Beer News EXTRA !
Oldest Brewery Discovered
News Archive
Archeologists and researchers from the University of Florida  
have unearthed what they say may be the oldest known brewery.
The structure, located in the Andes, is  pre-Incan and at least
1,000 years old.  They believe that the brewery could produce
drinks for hundreds of people at one sitting.

The key to the discovery came when nearly 20 ceramic, 15
gallon vats were found at the site which is located over 8,000
feet above sea level in the mountains of southern Peru.  "This is
not your basic household making beer equipment" said Susan
deFrance, leader of the expedition.

The brewery is thought to have produced "chicha," an alcoholic
drink derived mainly from a berry of the molle pepper plant.  A
modern version is made from corn.
Beer is good for your liver.    The popular belief that alcohol is bad for the
liver is wrong according to researchers at the University of Leon(Spain).  They
found that moderate consumption of beer protects the liver from inflammatory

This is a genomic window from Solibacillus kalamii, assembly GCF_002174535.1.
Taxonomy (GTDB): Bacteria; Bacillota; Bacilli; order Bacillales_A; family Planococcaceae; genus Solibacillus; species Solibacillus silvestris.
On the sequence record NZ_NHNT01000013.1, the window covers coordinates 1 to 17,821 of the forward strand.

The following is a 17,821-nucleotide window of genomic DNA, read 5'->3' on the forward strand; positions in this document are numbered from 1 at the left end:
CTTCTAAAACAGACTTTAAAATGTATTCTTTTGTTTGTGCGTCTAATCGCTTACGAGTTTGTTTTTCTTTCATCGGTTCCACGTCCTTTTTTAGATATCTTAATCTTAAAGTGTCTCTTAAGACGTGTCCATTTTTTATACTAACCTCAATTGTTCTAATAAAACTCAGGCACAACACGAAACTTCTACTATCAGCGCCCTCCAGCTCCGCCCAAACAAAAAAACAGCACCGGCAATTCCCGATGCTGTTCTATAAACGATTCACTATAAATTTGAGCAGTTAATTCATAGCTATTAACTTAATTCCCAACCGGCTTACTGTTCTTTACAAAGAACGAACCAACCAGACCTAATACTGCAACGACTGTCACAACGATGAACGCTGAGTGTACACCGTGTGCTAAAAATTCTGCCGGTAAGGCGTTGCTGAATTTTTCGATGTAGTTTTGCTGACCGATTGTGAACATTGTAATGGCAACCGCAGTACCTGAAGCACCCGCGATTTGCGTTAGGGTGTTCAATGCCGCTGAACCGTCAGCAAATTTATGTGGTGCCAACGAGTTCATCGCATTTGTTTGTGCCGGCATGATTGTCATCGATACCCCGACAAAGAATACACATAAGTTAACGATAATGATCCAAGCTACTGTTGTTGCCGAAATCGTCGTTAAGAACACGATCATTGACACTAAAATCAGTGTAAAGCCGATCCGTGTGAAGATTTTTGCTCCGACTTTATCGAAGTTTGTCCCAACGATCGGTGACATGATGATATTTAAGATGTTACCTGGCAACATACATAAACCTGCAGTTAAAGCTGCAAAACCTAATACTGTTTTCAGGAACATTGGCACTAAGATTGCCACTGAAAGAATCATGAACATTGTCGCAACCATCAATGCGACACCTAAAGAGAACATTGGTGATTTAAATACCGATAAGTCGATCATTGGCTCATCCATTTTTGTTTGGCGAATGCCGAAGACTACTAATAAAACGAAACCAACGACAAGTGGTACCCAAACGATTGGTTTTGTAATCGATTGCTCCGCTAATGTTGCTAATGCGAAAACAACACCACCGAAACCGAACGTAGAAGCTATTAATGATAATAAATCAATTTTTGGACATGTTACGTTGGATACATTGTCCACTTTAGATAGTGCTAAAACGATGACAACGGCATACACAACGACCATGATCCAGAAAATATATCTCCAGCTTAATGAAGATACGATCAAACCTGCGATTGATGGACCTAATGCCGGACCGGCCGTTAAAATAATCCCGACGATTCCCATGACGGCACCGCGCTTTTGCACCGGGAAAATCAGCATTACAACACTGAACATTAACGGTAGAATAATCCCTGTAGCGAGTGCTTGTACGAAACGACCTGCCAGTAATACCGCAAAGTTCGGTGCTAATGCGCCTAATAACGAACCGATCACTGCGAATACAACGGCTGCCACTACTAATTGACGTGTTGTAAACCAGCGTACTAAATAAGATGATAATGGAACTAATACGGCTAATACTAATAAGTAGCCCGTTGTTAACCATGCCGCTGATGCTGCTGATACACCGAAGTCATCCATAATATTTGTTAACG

processes.  They defined "moderate" as up to 2 glasses a day for women and 4 for

Coors to merge with Molson.  Coors, based in Golden, Colo. announced it
would merge with Montreal-based Molson.  Coors sells roughly twice as much beer
as Molson.  Together the companies report they will be the world's fifth largest
brewing firm by volume with projected net sales of over $6 billion.  Eric Molson will
be chairman of the new organization and Leo Kiely, currently the head of Coors, will
be CEO.

Bear knows his beer.    A black bear was found passed out at a campground
in Washington state after guzzling three dozen cans of beer.  It seems the bear
knew his beer as he tried one mass-market Busch but then switched to the local
craft ale, Rainier, for his next 35 cans.  The bear was eventually captured for
relocation.  The bait was doughnuts, honey, and two cans of Rainier.
100 Beer Worker Wins

A German waiter who was fired for drinking up to 100 bottles
of beer every day has won a court case for unfair dismissal.

The 50-year-old, who had worked at the Unter Taschenmacher
pub in Cologne for eight years, admitted that his managers had
repeatedly warned him not to drink at work. The unnamed
former employee agreed that he drank up to 100 bottles of free
beer a day with friends while working at the pub.

However, a tribunal awarded him €3,000 (£2,000) plus three
months' salary and said the pub had been his 'dream' job. The
man also told the tribunal losing his job had been devastating.

Pub owner Rene Sion said he couldn't understand why the court
had been so lenient with the waiter.  

submitted by Brian Lynch